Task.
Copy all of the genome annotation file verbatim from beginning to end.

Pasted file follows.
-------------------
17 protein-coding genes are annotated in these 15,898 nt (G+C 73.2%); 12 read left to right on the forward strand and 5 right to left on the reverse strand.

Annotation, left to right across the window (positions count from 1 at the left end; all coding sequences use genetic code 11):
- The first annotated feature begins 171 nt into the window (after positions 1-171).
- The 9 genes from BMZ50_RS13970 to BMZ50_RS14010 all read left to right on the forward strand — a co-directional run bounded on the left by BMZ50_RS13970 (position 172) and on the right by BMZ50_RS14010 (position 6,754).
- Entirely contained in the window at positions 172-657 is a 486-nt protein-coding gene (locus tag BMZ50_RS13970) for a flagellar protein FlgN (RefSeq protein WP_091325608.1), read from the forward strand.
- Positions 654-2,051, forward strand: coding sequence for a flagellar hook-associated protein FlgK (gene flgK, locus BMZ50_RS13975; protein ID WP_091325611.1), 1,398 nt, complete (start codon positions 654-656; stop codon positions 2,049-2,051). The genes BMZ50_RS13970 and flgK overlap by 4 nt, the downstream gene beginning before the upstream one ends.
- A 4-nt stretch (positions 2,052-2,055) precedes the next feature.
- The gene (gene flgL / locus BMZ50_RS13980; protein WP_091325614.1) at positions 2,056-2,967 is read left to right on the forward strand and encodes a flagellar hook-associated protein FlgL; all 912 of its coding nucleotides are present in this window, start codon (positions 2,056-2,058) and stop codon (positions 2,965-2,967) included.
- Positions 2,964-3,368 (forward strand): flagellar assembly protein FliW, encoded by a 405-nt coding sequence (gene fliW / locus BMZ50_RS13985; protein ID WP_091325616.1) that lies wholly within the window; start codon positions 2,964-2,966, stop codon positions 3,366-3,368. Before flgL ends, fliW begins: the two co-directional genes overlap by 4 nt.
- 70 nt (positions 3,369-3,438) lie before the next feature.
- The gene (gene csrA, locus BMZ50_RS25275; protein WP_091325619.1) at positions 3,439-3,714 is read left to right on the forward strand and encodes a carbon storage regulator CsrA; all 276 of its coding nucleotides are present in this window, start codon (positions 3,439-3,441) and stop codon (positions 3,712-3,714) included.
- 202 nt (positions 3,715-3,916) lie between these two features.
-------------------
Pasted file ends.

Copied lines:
17 protein-coding genes are annotated in these 15,898 nt (G+C 73.2%); 12 read left to right on the forward strand and 5 right to left on the reverse strand.

Annotation, left to right across the window (positions count from 1 at the left end; all coding sequences use genetic code 11):
- The first annotated feature begins 171 nt into the window (after positions 1-171).
- The 9 genes from BMZ50_RS13970 to BMZ50_RS14010 all read left to right on the forward strand — a co-directional run bounded on the left by BMZ50_RS13970 (position 172) and on the right by BMZ50_RS14010 (position 6,754).
- Entirely contained in the window at positions 172-657 is a 486-nt protein-coding gene (locus tag BMZ50_RS13970) for a flagellar protein FlgN (RefSeq protein WP_091325608.1), read from the forward strand.
- Positions 654-2,051, forward strand: coding sequence for a flagellar hook-associated protein FlgK (gene flgK, locus BMZ50_RS13975; protein ID WP_091325611.1), 1,398 nt, complete (start codon positions 654-656; stop codon positions 2,049-2,051). The genes BMZ50_RS13970 and flgK overlap by 4 nt, the downstream gene beginning before the upstream one ends.
- A 4-nt stretch (positions 2,052-2,055) precedes the next feature.
- The gene (gene flgL / locus BMZ50_RS13980; protein WP_091325614.1) at positions 2,056-2,967 is read left to right on the forward strand and encodes a flagellar hook-associated protein FlgL; all 912 of its coding nucleotides are present in this window, start codon (positions 2,056-2,058) and stop codon (positions 2,965-2,967) included.
- Positions 2,964-3,368 (forward strand): flagellar assembly protein FliW, encoded by a 405-nt coding sequence (gene fliW / locus BMZ50_RS13985; protein ID WP_091325616.1) that lies wholly within the window; start codon positions 2,964-2,966, stop codon positions 3,366-3,368. Before flgL ends, fliW begins: the two co-directional genes overlap by 4 nt.
- 70 nt (positions 3,369-3,438) lie before the next feature.
- The gene (gene csrA, locus BMZ50_RS25275; protein WP_091325619.1) at positions 3,439-3,714 is read left to right on the forward strand and encodes a carbon storage regulator CsrA; all 276 of its coding nucleotides are present in this window, start codon (positions 3,439-3,441) and stop codon (positions 3,712-3,714) included.
- 202 nt (positions 3,715-3,916) lie between these two features.